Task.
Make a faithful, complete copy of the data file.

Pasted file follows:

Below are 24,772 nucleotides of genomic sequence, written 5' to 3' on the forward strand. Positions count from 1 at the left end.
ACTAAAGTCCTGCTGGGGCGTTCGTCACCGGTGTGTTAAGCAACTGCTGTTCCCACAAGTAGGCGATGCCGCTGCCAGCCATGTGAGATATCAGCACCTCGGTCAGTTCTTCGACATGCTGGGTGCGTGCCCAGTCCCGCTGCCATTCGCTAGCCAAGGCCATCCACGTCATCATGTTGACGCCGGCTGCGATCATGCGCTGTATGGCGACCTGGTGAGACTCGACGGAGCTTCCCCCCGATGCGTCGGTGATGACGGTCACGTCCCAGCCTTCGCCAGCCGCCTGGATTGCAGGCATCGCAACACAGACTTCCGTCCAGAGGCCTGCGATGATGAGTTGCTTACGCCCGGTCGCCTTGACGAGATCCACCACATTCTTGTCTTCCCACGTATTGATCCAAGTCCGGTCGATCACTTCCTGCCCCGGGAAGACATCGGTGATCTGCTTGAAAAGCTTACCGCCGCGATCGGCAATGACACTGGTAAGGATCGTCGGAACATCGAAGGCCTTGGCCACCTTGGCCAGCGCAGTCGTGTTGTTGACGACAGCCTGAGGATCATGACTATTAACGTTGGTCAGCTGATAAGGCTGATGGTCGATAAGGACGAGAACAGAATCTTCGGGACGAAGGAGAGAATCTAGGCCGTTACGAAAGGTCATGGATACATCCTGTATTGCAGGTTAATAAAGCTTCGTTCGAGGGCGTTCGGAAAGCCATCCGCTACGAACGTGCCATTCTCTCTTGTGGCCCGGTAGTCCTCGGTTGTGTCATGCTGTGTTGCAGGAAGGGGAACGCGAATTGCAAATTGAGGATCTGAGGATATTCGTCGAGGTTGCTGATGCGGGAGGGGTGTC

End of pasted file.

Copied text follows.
Below are 24,772 nucleotides of genomic sequence, written 5' to 3' on the forward strand. Positions count from 1 at the left end.
ACTAAAGTCCTGCTGGGGCGTTCGTCACCGGTGTGTTAAGCAACTGCTGTTCCCACAAGTAGGCGATGCCGCTGCCAGCCATGTGAGATATCAGCACCTCGGTCAGTTCTTCGACATGCTGGGTGCGTGCCCAGTCCCGCTGCCATTCGCTAGCCAAGGCCATCCACGTCATCATGTTGACGCCGGCTGCGATCATGCGCTGTATGGCGACCTGGTGAGACTCGACGGAGCTTCCCCCCGATGCGTCGGTGATGACGGTCACGTCCCAGCCTTCGCCAGCCGCCTGGATTGCAGGCATCGCAACACAGACTTCCGTCCAGAGGCCTGCGATGATGAGTTGCTTACGCCCGGTCGCCTTGACGAGATCCACCACATTCTTGTCTTCCCACGTATTGATCCAAGTCCGGTCGATCACTTCCTGCCCCGGGAAGACATCGGTGATCTGCTTGAAAAGCTTACCGCCGCGATCGGCAATGACACTGGTAAGGATCGTCGGAACATCGAAGGCCTTGGCCACCTTGGCCAGCGCAGTCGTGTTGTTGACGACAGCCTGAGGATCATGACTATTAACGTTGGTCAGCTGATAAGGCTGATGGTCGATAAGGACGAGAACAGAATCTTCGGGACGAAGGAGAGAATCTAGGCCGTTACGAAAGGTCATGGATACATCCTGTATTGCAGGTTAATAAAGCTTCGTTCGAGGGCGTTCGGAAAGCCATCCGCTACGAACGTGCCATTCTCTCTTGTGGCCCGGTAGTCCTCGGTTGTGTCATGCTGTGTTGCAGGAAGGGGAACGCGAATTGCAAATTGAGGATCTGAGGATATTCGTCGAGGTTGCTGATGCGGGAGGGGTGTC